Musings about art, life, spirit and love by an adult adoptee living in reunion.
Sunday, March 29, 2009
Sunday With Chet - Time After Time
Friday, March 27, 2009
Sunday, March 22, 2009
Sunday With Dionne - Alfie
Thursday, March 19, 2009
Setting The Record Straight
Of course, I'm still following this administration's First 100 days closely and could probably write a tidbit a day about the political theater going on right now over this AIG bonus "outrage" but I'm not pushing that story because I know it's a lie and a distraction from the bigger fraud behind the entire bailout and a way to try to derail the president's progressive agenda.
I'm moving right along.
I think I need a vacation on a beach somewhere in the South Pacific.
Tuesday, March 17, 2009
Top O' The Mornin' To Ya
Happy St. Patrick's Day.
Monday, March 16, 2009
Sunday, March 15, 2009
Sunday With Ray - Georgia On My Mind
Saturday, March 14, 2009
We Still Miss You, Daddy
February 14, 1920 - March 14, 2007
Movie Review: Milk
As a film, the weakest part was the script, Academy Award notwithstanding. It needed to be better than it was because I so enjoyed the rest of the craftsmanship. Gus van Sant has a way of creating a world through images and a color palette that makes you want to live in it for a long time, even when the story, as in My Own Private Idaho, doesn't hold up. This story held up because it was history, but I still wished the writing was better. It needed, perhaps, a better balance between Milk's personal relationships and the political battles he waged. If you're going to include, say, as much of the second relationship as was included, Jack Lira needed much more meat on his bones as a character. As it was, he was a distraction from what I wanted to focus on at that point in the movie, which was the politics. Had I written the script, Diego Luna, after his introduction, would have gotten about as much screen time as Beatrice Straight in Network, minus her big scene.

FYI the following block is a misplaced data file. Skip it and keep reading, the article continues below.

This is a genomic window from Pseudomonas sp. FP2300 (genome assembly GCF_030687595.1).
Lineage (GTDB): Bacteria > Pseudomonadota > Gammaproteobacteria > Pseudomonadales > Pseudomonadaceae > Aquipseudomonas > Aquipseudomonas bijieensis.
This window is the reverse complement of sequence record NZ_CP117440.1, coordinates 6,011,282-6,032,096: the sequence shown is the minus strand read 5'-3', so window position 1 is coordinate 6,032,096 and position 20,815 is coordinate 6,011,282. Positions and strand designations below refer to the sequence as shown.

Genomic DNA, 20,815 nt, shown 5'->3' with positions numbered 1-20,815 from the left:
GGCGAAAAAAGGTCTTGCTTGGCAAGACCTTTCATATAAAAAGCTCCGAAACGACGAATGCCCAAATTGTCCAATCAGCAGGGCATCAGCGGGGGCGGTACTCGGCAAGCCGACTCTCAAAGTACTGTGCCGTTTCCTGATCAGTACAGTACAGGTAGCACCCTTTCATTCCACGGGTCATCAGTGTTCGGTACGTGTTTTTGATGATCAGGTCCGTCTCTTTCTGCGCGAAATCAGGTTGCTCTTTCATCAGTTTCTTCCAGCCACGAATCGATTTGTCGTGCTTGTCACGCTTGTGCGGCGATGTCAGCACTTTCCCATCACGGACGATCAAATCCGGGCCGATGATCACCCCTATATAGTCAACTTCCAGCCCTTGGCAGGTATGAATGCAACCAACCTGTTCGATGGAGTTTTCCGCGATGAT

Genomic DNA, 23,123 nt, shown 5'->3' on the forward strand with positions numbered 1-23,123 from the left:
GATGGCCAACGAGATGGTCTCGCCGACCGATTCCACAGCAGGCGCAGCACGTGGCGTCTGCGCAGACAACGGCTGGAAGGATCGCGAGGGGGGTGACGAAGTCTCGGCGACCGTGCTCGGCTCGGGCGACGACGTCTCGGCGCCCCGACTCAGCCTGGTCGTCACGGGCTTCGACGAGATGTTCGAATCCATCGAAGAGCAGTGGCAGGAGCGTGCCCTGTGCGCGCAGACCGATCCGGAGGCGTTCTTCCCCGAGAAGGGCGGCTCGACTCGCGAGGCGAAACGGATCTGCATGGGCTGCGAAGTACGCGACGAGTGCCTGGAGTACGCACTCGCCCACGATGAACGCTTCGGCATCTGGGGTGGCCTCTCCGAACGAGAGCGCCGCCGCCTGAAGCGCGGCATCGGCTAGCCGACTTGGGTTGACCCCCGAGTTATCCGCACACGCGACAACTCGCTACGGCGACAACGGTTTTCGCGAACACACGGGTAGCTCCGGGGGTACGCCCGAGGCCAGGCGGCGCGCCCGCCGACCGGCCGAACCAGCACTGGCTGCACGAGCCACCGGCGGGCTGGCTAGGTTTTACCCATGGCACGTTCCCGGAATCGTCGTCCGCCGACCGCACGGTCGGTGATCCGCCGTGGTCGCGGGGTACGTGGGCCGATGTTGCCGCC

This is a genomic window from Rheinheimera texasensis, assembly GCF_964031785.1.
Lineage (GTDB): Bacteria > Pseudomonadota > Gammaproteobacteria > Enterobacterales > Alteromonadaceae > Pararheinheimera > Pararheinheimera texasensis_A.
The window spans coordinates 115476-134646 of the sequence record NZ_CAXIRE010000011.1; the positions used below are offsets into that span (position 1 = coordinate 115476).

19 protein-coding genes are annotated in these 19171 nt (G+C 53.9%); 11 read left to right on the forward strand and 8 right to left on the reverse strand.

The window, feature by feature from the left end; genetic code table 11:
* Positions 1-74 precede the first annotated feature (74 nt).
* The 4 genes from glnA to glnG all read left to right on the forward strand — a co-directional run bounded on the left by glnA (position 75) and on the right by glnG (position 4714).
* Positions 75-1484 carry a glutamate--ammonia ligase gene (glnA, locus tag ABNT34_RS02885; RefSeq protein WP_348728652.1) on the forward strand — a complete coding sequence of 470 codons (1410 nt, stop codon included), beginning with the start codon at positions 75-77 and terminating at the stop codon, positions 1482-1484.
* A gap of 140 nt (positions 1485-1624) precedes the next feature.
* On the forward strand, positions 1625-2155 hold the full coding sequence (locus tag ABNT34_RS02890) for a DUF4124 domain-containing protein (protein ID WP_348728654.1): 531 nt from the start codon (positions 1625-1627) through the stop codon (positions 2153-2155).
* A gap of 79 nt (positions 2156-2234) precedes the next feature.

Overall, though, I loved the film. History buff that I am, it takes a lot for a biopic about a person or subject matter I'm into to not work for me.
Sean Penn was Harvey Milk. I kept flashing back in my memory to The Times of Harvey Milk, which I will now see again, and feeling as though the same person was emoting from the screen. James Franco was a revelation. I'd never gave much thought to his appeal, but he kept pulling me in to his character. It didn't hurt that I kept seeing glimpses of Marat Safin, but that's a whole other thing. Josh Brolin was adequate as Dan White, but I'm not sure what his nomination was based on other than his role as Milk's assassin. Franco was much better. And Emile Hirsch was a spritely Cleve Jones. I enjoyed his performance.
I couldn't help but draw parallel's between Milk's successful 1977 campaign for supervisor and against Prop 6 in 1978 and the 2008 presidential election and Prop 8. The grassroots organizing, the bringing people of all backgrounds together, the "outsider" challenging the machine, the movement as candidate itself, and the message of hope resonated. But I kept asking myself, Did the "organizers" of No on 8 actually know anything about the history of Prop 6 or did the self-appointed gay leaders just take for granted that big old liberal California didn't need to be organized to safeguard GLBT civil rights? What was Cleve Jones' role, if any, in the 2008 battle? Did anyone listen?
These questions require a whole other essay.
Official Website: Milk the Movie
UPDATE: I just found this on YouTube and as beautiful as it is, it makes me shake my head. Why did no one organize at the grassroots with comprehensive community outreach to tell the California voters what Prop 8 was really all about? I understand that marriage equality isn't a top issue for many GLBT citizens, but given the vote, the fallout, and the marches around the country that were organized after the fact, the number of voters who changed their minds but couldn't do anything about it, it's clear to me those who led the fight against Prop 8 didn't do what they had to do.